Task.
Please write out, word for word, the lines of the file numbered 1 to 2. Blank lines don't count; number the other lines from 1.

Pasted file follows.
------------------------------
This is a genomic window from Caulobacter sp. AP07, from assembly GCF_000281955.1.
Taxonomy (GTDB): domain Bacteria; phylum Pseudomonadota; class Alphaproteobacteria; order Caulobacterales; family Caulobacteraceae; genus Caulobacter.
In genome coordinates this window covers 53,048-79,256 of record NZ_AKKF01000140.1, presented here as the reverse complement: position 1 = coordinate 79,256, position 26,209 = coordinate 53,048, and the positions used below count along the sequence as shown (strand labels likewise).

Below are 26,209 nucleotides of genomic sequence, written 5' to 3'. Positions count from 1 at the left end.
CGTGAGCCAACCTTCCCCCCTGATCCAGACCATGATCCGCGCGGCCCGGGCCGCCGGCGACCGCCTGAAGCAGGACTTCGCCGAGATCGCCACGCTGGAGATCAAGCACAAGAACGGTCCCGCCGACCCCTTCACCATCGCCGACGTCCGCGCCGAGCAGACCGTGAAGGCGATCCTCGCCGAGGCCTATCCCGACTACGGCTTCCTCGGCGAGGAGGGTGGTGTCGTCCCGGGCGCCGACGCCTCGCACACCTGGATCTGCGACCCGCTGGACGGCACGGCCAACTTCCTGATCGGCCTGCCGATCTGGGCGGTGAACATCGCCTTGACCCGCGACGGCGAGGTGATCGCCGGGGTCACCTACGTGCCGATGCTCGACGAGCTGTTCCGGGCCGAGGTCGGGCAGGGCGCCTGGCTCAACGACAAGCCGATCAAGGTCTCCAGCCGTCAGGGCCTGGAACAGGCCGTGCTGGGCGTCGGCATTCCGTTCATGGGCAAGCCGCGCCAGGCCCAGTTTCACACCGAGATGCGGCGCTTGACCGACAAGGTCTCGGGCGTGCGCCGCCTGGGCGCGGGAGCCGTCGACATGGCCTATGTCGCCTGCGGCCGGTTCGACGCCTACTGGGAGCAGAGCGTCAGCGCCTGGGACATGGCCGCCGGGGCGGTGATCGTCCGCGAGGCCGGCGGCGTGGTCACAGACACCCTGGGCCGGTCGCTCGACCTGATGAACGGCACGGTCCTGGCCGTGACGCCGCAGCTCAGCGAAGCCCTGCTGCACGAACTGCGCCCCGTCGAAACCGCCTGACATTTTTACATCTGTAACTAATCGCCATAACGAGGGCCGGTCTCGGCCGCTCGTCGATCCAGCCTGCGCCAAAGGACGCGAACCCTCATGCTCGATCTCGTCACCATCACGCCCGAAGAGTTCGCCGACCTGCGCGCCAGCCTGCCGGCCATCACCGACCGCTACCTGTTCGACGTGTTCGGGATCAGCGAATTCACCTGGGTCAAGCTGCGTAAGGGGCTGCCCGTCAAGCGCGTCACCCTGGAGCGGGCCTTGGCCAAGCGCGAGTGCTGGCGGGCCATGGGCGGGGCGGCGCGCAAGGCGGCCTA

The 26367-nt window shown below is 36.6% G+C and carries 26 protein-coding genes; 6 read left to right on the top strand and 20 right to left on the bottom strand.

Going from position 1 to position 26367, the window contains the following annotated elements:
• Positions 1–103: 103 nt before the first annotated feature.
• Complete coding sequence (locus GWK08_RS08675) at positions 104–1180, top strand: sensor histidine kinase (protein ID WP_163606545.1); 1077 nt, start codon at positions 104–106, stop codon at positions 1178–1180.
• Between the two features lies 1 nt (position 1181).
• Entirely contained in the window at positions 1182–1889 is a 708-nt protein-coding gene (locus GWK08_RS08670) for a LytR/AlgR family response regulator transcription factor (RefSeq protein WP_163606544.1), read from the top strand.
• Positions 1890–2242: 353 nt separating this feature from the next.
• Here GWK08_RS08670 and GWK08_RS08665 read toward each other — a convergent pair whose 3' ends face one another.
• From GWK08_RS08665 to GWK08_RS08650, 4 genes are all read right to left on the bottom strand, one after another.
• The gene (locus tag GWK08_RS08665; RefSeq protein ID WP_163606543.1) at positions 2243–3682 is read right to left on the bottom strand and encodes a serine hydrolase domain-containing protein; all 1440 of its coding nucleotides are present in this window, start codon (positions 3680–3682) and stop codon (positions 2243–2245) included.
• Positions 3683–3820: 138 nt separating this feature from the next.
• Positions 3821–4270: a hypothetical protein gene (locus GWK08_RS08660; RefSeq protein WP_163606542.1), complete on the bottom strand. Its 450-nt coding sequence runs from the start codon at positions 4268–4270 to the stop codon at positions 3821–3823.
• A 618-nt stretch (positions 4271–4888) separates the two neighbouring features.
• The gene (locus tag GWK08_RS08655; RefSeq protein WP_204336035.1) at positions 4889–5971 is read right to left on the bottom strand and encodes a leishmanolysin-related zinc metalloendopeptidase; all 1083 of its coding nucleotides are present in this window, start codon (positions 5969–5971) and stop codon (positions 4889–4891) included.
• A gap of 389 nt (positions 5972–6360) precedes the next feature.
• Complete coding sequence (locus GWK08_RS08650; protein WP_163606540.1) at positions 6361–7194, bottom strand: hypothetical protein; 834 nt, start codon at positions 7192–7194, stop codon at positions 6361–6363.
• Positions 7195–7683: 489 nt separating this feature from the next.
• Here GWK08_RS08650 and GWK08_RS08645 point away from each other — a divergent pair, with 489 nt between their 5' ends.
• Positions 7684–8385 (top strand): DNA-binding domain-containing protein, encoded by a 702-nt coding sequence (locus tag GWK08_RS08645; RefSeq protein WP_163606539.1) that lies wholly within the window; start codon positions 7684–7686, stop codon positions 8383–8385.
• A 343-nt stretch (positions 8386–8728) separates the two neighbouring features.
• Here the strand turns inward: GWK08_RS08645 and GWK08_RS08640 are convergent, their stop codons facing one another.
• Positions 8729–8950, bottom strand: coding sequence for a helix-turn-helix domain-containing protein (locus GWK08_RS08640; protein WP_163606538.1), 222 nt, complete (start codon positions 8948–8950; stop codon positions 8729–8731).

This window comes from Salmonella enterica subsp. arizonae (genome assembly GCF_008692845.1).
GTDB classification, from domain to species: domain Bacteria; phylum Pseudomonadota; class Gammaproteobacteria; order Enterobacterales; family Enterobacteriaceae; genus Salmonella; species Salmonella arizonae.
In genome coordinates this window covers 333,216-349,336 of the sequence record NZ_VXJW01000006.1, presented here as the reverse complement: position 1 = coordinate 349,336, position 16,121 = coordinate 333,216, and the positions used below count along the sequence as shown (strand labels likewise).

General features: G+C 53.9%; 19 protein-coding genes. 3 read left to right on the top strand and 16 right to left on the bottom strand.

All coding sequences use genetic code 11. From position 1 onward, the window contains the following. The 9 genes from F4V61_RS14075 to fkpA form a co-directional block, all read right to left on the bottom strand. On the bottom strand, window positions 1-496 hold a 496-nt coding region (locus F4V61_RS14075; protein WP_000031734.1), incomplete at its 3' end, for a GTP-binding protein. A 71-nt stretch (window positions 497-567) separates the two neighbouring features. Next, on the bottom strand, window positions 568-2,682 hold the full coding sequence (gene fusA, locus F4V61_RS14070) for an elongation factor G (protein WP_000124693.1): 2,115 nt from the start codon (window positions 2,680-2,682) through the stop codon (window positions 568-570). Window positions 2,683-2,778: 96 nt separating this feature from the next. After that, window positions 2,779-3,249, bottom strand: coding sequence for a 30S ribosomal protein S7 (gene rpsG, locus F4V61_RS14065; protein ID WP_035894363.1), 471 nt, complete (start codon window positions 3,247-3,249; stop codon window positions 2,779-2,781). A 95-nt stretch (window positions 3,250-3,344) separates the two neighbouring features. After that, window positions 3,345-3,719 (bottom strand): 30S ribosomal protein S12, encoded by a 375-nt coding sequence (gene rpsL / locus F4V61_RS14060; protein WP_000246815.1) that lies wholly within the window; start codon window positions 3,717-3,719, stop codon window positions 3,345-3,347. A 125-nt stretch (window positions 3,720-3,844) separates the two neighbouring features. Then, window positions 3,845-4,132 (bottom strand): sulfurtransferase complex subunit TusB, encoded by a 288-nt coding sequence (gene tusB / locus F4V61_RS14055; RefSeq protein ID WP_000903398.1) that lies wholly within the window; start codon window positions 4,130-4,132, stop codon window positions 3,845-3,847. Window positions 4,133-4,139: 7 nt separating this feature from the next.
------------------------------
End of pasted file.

This is a genomic window from Caulobacter sp. AP07, from assembly GCF_000281955.1.
Taxonomy (GTDB): domain Bacteria; phylum Pseudomonadota; class Alphaproteobacteria; order Caulobacterales; family Caulobacteraceae; genus Caulobacter.